If you were fortunate enough to buy stock in Apple Inc. in early 2009, you might have paid $13 per share. It’s now worth $150.
If you’re getting a divorce holding Apple shares with a substantially lower-than-market cost basis, you must plan your trial evidence or settlement to deal with the embedded capital gains tax exposure. In the example above, the gain would be $137 per share. When sold, under current tax laws, a capital gains tax of perhaps tens of thousands of dollars or more could be incurred.
If you settle this issue, you may negotiate the impact of capital gains on the spouse retaining the shares. It will always be easier, fairer, to simply divide the shares, but care must be taken to divide it “traunch” by traunch; to divide each group of shares purchased at any one time. In that way, the spouses will be assured that not only will today’s fair market value be the same, but so will the embedded capital gains issue.
If you don’t settle, the issue will be far more difficult. The court may not recognize nor account for the potential tax liability incurred if and when the stock as sold. The transfer from one spouse to the other incident to the divorce itself is not viewed as a taxable event. Even if the court computes the transfer using the current fair market value, the transferring spouse reports no capital gains; the recipient spouse keeps the original cost basis. If and when the recipient sells the shares, the recipient will bear the entirety of the capital gains tax, computed on the gain over the original cost basis.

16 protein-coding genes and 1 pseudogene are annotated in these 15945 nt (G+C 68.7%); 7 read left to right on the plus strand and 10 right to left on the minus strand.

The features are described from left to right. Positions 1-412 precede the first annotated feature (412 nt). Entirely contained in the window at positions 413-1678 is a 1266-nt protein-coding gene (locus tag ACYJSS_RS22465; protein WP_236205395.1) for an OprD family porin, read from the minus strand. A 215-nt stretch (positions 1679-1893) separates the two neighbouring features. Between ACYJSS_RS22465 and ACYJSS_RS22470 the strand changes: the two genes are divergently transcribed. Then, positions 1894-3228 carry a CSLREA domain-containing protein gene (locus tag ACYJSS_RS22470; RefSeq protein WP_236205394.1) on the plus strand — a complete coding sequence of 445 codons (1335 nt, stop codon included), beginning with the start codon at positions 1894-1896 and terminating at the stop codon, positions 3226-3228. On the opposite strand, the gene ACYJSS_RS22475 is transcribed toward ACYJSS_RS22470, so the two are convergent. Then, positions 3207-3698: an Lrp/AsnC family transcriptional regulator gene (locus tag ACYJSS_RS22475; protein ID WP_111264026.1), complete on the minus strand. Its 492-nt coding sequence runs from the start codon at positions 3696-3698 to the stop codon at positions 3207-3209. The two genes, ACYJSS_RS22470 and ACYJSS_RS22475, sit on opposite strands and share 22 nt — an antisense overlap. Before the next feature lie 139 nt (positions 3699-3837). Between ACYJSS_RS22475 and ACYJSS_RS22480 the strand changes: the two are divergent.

A court may well altogether disregard the entire contingent, speculative capital gains tax liability. Take the July 26, 2017 of the Appellate Division, Second Department, in Galanopoulos v. Galanopoulos. There, among other rulings, the Court upheld the decision of Westchester County Supreme Court Justice Linda Christopher, herself just appointed to the Second Department, to decline consideration of the husband’s potential tax liabilities upon a future sale of real property.
There was no evidence of an impending sale of that property, and it would be inequitable to saddle the plaintiff with any capital gains tax liability that the defendant might incur upon a sale of the property at some point in the future Moreover, where, as here, a party fails to offer any competent evidence concerning tax liabilities, the court is not required to consider the tax consequences of its award.
For the trial court to consider impacting the embedded tax liability may require proof that the sale is not speculative, but imminent, if not necessary. Moreover, expert testimony projecting the tax impact would appear needed. Cavaluzzo v. Cavaluzzo, 121 A.D.3d 538 (1st Dept. 2014); Wechsler v. Wechsler, 58 A.D.3d 62, (1st Dept 2008).
In Galanopoulos, Olivia T. Marotta and John A. Pappalardo of Farber Pappalardo & Carbonari, of White Plains, represented the wife. Constantine G. Dimopoulos and Gus Dimopoulos of Maniatis & Dimopoulos, P.C., of Tuckahoe, representted the husband.